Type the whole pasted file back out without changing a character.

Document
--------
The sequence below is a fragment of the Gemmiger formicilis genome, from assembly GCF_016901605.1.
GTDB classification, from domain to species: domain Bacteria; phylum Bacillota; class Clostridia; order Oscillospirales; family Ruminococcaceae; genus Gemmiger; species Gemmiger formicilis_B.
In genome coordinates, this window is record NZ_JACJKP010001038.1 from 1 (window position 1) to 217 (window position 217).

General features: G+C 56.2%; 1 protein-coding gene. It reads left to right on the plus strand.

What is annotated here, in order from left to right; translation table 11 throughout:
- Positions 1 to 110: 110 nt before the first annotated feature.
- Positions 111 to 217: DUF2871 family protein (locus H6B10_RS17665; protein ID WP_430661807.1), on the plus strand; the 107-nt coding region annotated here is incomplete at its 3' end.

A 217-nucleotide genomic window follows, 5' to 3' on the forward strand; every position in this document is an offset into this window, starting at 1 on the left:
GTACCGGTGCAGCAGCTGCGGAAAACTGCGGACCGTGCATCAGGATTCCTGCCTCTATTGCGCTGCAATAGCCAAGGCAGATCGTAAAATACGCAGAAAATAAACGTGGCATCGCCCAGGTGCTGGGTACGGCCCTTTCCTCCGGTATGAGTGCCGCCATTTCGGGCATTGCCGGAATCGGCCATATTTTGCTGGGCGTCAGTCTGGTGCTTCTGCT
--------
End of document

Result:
The sequence below is a fragment of the Gemmiger formicilis genome, from assembly GCF_016901605.1.
GTDB classification, from domain to species: domain Bacteria; phylum Bacillota; class Clostridia; order Oscillospirales; family Ruminococcaceae; genus Gemmiger; species Gemmiger formicilis_B.
In genome coordinates, this window is record NZ_JACJKP010001038.1 from 1 (window position 1) to 217 (window position 217).

General features: G+C 56.2%; 1 protein-coding gene. It reads left to right on the plus strand.

What is annotated here, in order from left to right; translation table 11 throughout:
- Positions 1 to 110: 110 nt before the first annotated feature.
- Positions 111 to 217: DUF2871 family protein (locus H6B10_RS17665; protein ID WP_430661807.1), on the plus strand; the 107-nt coding region annotated here is incomplete at its 3' end.

A 217-nucleotide genomic window follows, 5' to 3' on the forward strand; every position in this document is an offset into this window, starting at 1 on the left:
GTACCGGTGCAGCAGCTGCGGAAAACTGCGGACCGTGCATCAGGATTCCTGCCTCTATTGCGCTGCAATAGCCAAGGCAGATCGTAAAATACGCAGAAAATAAACGTGGCATCGCCCAGGTGCTGGGTACGGCCCTTTCCTCCGGTATGAGTGCCGCCATTTCGGGCATTGCCGGAATCGGCCATATTTTGCTGGGCGTCAGTCTGGTGCTTCTGCT